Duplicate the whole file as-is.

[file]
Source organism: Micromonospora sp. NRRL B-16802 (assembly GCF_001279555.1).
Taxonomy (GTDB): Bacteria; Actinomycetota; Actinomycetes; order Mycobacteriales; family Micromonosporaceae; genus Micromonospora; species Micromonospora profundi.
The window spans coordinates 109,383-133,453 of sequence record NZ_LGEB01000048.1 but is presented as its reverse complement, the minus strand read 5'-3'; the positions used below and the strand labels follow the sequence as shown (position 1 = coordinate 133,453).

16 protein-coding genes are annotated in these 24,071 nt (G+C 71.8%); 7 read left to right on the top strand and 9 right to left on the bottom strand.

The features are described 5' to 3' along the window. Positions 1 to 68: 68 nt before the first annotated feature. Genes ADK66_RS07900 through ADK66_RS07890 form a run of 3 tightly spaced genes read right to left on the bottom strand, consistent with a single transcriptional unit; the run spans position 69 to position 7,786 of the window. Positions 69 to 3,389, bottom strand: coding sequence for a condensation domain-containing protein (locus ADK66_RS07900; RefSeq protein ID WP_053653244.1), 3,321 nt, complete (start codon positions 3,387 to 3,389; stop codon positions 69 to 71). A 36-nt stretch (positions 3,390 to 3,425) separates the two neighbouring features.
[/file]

Source organism: Micromonospora sp. NRRL B-16802 (assembly GCF_001279555.1).
Taxonomy (GTDB): Bacteria; Actinomycetota; Actinomycetes; order Mycobacteriales; family Micromonosporaceae; genus Micromonospora; species Micromonospora profundi.
The window spans coordinates 109,383-133,453 of sequence record NZ_LGEB01000048.1 but is presented as its reverse complement, the minus strand read 5'-3'; the positions used below and the strand labels follow the sequence as shown (position 1 = coordinate 133,453).

16 protein-coding genes are annotated in these 24,071 nt (G+C 71.8%); 7 read left to right on the top strand and 9 right to left on the bottom strand.

The features are described 5' to 3' along the window. Positions 1 to 68: 68 nt before the first annotated feature. Genes ADK66_RS07900 through ADK66_RS07890 form a run of 3 tightly spaced genes read right to left on the bottom strand, consistent with a single transcriptional unit; the run spans position 69 to position 7,786 of the window. Positions 69 to 3,389, bottom strand: coding sequence for a condensation domain-containing protein (locus ADK66_RS07900; RefSeq protein ID WP_053653244.1), 3,321 nt, complete (start codon positions 3,387 to 3,389; stop codon positions 69 to 71). A 36-nt stretch (positions 3,390 to 3,425) separates the two neighbouring features.